Officials from 15 states and several federal agencies participated in the exercise. The fake flu pandemic eerily mirrors the real coronavirus outbreak the U.S. is struggling with now, right down to some of the recommendations.
(TNS) -- A severe unknown flu virus is sweeping the world nearly 14,000 have already died, the World Health Organization has declared a pandemic and while U.S. officials know the virus is here they have no idea how many people have been infected because not enough testing has been done.
Welcome to “Crimson Contagion” - a CDC-led exercise last summer that has almost eerily played out in real life not more than nine months later. The Courant obtained a copy of the CDC exercise Thursday, each page has the word “exercise” written in giant letters across the page and warns it is for “internal government use only.”
Officials from 15 states from New Hampshire to Idaho and several federal agencies participated in the exercise. One of them was the Connecticut Department of Public Health, which had dozens of people involved in it -- many of whom are now leading the state’s response to the real deal COVID-19.
The New York Times reported that a draft report from the exercise revealed widespread confusion among federal agencies taking part in the pandemic exercise. According to the Times, it was uncertain which federal agencies were in charge, hospitals struggled to find equipment and cities and states acted independently to close schools.
The fake flu pandemic eerily mirrors the real coronavirus outbreak the country is struggling through now, right down to some of the recommendations such as - decrease social interactions whenever possible, imploring people to stay home when sick, prepare for prolonged school closures and the cancellation of mass gatherings.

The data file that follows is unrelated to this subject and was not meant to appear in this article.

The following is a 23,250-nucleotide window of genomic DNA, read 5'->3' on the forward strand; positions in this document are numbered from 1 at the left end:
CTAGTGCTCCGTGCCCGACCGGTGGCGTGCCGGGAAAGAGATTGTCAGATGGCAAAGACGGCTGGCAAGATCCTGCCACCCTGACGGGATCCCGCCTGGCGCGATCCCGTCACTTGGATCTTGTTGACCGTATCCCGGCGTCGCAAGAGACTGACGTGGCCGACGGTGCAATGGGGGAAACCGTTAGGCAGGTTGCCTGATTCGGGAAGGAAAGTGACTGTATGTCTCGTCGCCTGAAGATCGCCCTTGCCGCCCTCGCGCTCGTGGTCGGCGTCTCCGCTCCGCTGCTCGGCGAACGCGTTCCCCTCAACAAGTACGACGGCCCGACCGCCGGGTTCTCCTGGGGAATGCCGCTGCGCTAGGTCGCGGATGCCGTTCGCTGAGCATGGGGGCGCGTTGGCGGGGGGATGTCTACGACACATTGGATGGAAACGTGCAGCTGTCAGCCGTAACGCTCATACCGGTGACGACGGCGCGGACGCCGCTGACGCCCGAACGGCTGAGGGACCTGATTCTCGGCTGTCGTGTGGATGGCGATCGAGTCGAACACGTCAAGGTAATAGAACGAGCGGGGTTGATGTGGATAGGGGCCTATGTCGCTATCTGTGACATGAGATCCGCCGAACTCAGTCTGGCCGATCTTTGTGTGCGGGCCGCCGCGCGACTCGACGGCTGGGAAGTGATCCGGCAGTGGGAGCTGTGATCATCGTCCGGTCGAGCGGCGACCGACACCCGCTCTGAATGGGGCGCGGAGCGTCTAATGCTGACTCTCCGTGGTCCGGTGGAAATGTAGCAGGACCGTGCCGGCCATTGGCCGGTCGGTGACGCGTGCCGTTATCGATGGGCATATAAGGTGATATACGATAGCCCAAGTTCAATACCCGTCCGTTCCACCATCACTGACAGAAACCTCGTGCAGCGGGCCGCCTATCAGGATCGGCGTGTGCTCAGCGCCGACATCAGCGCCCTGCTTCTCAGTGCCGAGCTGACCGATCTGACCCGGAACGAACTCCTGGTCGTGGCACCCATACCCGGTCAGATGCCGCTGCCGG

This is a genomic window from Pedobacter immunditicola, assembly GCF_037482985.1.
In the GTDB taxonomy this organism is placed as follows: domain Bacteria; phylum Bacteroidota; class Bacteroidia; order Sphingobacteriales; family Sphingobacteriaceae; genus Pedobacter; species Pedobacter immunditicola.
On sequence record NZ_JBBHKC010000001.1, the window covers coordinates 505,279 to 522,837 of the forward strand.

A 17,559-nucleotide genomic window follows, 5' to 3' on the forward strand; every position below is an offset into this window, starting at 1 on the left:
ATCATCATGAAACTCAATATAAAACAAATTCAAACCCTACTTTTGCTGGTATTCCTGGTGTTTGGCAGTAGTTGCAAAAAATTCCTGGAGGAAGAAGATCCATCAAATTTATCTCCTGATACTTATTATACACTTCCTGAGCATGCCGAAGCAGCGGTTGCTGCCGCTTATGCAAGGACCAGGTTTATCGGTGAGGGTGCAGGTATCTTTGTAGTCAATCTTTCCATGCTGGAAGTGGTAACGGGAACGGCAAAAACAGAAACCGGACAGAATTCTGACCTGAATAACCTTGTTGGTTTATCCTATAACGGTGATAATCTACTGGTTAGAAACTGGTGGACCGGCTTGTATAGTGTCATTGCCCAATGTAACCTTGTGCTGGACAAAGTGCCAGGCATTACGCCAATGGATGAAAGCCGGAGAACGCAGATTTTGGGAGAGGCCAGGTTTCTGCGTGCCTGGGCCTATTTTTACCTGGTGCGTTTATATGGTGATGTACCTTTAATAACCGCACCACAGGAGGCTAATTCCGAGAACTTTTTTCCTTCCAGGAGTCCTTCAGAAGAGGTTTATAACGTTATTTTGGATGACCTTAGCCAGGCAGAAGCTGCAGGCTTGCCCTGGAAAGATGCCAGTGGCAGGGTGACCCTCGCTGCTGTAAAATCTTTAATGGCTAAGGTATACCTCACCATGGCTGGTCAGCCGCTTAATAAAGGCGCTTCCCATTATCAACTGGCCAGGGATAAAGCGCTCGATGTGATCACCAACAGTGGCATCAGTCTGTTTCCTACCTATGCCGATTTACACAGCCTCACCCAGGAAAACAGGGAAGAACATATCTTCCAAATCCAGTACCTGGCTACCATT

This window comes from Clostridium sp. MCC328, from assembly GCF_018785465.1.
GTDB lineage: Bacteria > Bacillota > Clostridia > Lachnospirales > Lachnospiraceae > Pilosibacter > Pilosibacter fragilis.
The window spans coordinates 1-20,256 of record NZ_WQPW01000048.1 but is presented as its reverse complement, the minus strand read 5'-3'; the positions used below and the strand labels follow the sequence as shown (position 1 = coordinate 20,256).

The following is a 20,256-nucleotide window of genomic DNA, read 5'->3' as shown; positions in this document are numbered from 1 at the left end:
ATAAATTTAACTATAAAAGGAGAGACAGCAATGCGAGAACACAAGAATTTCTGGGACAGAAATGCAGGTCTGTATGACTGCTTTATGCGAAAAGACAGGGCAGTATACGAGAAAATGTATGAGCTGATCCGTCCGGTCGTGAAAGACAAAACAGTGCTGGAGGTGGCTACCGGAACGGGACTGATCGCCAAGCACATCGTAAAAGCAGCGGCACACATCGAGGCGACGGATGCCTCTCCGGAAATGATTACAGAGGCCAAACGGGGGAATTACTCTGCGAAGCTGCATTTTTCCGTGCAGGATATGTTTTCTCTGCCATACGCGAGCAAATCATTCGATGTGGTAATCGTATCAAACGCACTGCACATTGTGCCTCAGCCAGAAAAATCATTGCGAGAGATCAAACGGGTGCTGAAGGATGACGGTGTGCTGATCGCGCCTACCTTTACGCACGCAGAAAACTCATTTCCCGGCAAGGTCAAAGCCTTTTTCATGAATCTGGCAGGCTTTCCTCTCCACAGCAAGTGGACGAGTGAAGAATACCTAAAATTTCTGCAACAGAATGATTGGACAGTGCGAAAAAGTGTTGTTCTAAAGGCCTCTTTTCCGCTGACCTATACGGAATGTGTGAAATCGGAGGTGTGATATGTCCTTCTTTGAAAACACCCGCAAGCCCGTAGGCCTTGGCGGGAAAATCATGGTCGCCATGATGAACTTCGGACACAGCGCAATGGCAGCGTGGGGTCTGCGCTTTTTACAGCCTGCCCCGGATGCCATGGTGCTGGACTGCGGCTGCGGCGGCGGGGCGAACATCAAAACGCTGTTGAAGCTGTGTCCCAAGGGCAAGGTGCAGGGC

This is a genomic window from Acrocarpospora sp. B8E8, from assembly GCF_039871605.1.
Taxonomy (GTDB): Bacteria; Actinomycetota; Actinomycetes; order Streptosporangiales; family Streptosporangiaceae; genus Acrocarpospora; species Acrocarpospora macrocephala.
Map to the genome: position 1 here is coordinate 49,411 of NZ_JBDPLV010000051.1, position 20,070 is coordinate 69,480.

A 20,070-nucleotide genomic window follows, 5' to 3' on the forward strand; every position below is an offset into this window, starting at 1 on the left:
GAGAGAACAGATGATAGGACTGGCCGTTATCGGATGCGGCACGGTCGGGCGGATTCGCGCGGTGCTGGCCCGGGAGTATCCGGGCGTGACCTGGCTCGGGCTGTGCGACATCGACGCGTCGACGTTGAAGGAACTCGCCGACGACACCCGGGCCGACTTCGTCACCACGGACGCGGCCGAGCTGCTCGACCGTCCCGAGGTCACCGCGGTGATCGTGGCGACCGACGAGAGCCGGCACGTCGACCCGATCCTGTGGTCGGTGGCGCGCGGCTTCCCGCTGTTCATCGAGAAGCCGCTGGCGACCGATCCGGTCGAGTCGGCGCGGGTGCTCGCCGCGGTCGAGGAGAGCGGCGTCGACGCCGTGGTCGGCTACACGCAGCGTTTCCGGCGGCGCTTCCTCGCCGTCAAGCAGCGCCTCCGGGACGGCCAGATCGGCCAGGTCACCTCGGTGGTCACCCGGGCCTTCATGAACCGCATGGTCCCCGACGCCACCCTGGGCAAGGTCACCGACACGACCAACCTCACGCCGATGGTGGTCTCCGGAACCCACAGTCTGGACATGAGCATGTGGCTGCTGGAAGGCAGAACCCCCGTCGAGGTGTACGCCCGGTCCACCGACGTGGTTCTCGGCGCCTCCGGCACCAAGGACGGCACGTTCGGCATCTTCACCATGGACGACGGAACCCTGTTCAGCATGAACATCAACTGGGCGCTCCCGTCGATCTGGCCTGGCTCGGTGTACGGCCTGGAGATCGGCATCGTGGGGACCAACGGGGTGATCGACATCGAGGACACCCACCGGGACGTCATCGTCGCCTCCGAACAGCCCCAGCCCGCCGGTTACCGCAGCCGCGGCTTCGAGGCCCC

But DPH spokesman Av Harris, who particapted in the drill, said there are several things that have come up in fighting the real one that weren’t addresses in the summer one.
“The issue of child care for priority people such as health care workers and first responders is a much bigger problem than anticipated,” Harris said. "We are still actively trying to solve that problem and it is just as critical as the lack of ventilators or the need for personal protection equipment."
Harris said representatives of the states Department of Emergency Management and Homeland Security also were involved in the drill and the state opened its emergency operations center just as it has now. Harris said at DPH people from Infectious Diseases, Preparedness and Response and administrators participated in the drill.
Under the simulation, a flu labeled H7N9 originated in China and was believed to be brought back to the United States by a Chicago man.
As with COVID-19, under the drill some parts of the United States experienced high 2019 H7N9 activity; other parts of the country weren’t widely affected.
It also talked about testing, or lack thereof.
“At this point in the pandemic, laboratory confirmed case counts represent an underestimate of the true burden of 2019 H7N9 related disease in the United States because of the large number of people sick and the fact that not all people infected are tested,” the report said.
One of the biggest issues with the COVID-19 pandemic has been the United States slowly ramping up testing of its citizens. In Connecticut less than 100 people were tested in the first week of the emergency and it was only this week that several drive through testing facilities opened and more people could get tested.
As a result the numbers of positive cases have risen steadily to 162 cases as of Thursday. Three people have died in the past few days and officials are warning the worst is yet to hit the state. While the majority of the cases, and all of the deaths have been in Southwestern Connecticut there are now positive tests in every county but New London County.
Harris said the other issue that didn’t come up in the drill was communicating with employees working remotely.
“Everyone is working from home now from all businesses and that’s caused some issues with WiFi overload,” Harris said.
Harris said the drill lasted several hours and was a learning experience.
“But I don’t think any person who was there and participated in the drill had any idea that in such a short period of time we’d see the real thing."
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